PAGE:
Five lessons from Kobe's brief but storied life
The basketball legend will live on in history for his brilliance, unyielding spirit, and inspirational leadership.
Kobe Bean Bryant is no more. Many play sport and a few achieve greatness in sport, but only the rarest of the rare transcend sport to illuminate the human condition.
Kobe was one of the rarest - achieving first-name recognition the world over, a la Oprah, Barack, and Beyonce. Kobe Bryant's 33,643 points, 18 All-Star appearances, 5 NBA titles, and the $320 million he earned directly from basketball are not the defining parts of his legacy. Black Mamba's impact on the world was beyond anything that could be measured in dollars or rings: for millions of people as distant from the City of Angels as the Philippines to China, to Italy and India, he exemplified the highest aspirations and potential of the human spirit on the court and off the court since his retirement in 2016. Here are some of the lessons from Kobe's brief but storied life.
Talent without hard work accomplishes little. As Henry W. Longfellow wrote so memorably in The Ladder of St. Augustine: 'The heights by great men reached and kept, Were not attained by sudden flight, But they, while their companions slept, Were toiling upward in the night.' Kobe was synonymous with hard work - he possessed an almost maniacal commitment to labour and was determined not to be beaten because of a lack of preparation. Whereas other precocious talents only flattered to deceive, Kobe extracted every ounce from his talent by dint of bone-tiring work. As he wrote in his poem, Dear Basketball:
You asked for my hustle; I gave you my heart, because it came with so much more.
I played through the sweat and hurt, not because challenge called me, but because you called me.
I did everything for you, because that's what you do when someone makes you feel as alive as you've made me feel.
Winning. The world of elite sports, like much of life at the very top in disparate professional disciplines, is a cruel zero-sum game. There are winners and there are losers. No matter how good the losers were, history pays them scant acknowledgement. Often it is mere inches that separate the twain, but the gulf may as well be in light years in terms of rewards and no one writes paeans about losers.
Kobe had an intuitive understanding of this reality. Hence his win-at-all-costs mantra.
Often this unrelenting existential desire to win and dominate the opposition had a dark side - his teammates and opponents were on the receiving end of whiplash when they fell short of his high standards. Even other elite teammates such as Dwight Howard who did not possess that same fire were treated with contempt. But Kobe's results validated his philosophy - to the victor belongs the spoils.
Resilience and determination. Kobe's life arc had three distinct chapters - the child prodigy who was 'clean' and beloved; the despised villain; and the champion elder-statesman. The second chapter began with the 2003 accusation of rape and Kobe endured a public humiliation that was unprecedented. Although the criminal charges were dropped and the lawsuit was settled, Kobe was subjected to vile abuse and chants of 'Kobe sucks' in various arenas. He was everyone's hated villain for years.
One can only imagine the emotional toll that extracted on him and his family. But Kobe exhibited character that is illustrative - he met taunts and abuse with a cold stare and nod whilst pushing himself to excel at his craft. He would frequently nod at his abusers in the stands almost taunting them sarcastically whilst making impossible shots and defeating their teams. A lesser man would have collapsed under the strain but Kobe's resilience allowed him to triumph against all odds and he eventually turned the haters into his fans through the sheer genius of his work and commitment to winning. In many ways, his silent nod and clenched fist directed at his enemies alongside his self-appointed moniker of 'Black Mamba' were as powerful as Winston Churchill's "we shall never surrender" speech in the Commons on June 4, 1940. It communicated to his opponents just as unyielding a spirit and a refusal to be extinguished - deflating them and inspiring him to soar higher.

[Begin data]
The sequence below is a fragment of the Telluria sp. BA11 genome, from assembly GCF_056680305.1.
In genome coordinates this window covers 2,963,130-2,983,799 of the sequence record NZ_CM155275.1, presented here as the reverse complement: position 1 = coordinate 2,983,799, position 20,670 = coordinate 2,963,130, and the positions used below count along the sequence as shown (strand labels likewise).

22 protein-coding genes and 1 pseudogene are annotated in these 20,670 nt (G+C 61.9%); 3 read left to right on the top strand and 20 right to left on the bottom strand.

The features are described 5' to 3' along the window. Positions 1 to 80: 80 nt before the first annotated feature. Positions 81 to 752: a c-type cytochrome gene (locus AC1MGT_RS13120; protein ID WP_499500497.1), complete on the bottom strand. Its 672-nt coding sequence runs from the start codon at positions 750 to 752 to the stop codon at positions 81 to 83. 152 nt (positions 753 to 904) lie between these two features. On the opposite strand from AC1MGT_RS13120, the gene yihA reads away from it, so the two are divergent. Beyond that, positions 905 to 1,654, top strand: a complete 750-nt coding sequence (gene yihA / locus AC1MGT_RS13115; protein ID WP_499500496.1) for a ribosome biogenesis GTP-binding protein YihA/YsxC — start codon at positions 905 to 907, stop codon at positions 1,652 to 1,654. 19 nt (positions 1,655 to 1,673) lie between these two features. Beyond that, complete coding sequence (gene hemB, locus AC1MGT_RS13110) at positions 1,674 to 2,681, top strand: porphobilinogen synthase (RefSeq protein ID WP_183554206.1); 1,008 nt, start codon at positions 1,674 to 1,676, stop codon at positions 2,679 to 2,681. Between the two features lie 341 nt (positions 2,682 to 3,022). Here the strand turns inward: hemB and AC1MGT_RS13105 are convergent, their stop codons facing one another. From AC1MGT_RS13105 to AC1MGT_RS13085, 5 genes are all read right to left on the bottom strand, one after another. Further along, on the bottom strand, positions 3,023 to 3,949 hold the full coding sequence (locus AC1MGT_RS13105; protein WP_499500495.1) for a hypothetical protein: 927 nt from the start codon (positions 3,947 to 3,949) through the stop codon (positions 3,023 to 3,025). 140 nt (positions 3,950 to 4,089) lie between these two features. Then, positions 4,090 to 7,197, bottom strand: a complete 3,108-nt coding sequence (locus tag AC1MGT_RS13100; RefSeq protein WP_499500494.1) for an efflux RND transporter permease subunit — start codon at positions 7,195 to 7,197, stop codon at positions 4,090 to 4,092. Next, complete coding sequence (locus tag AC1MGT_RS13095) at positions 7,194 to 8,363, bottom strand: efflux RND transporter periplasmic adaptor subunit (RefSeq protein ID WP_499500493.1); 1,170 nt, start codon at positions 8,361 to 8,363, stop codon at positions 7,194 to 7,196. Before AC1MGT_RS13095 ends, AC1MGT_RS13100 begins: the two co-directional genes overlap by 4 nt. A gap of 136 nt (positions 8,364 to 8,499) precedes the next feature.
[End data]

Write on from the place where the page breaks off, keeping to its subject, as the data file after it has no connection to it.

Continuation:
Learning. No leader can achieve greatness without an inexhaustible thirst for learning. Kobe lived this idea and not just in basketball. Whilst he drew from his idol Michael Jordan in honing his craft on the court, Kobe pushed himself to learn about business, entertainment, and the arts. He was curious, humble, and possessed of a brain that soaked up knowledge from every source. This transformed his leadership from its early take-no-prisoners style to considerate and encouraging of those who were lesser than him. The results were seen in his last two championship runs with the Lakers. Outside the sport, his learning and self-improvement were manifested in the Oscar win in 2018 for in the short film category, and his highly successful Wizenard children's book series.
Mentorship and giving. Kobe's third phase saw him generously transferring what he had learned to a swathe of athletes in basketball and outside. Athletes as diverse as Novak Djokovic, Russell Westbrook, and Naomi Osaka have spoken about how he inspired and guided them. His own teammates benefited from his teaching and driving them to greatness. The ability to look beyond oneself and enable others to realise their true potential is the true mark of a great leader. Kobe's life in basketball and post-retirement evidences his selfless mentorship of others.
A horrific helicopter crash may have taken Kobe from us too soon, but he will live on in history for his brilliance, unyielding spirit, and inspirational leadership. Vale Kobe.
Sandeep Gopalan is the Vice Chancellor of Piedmont International University, US
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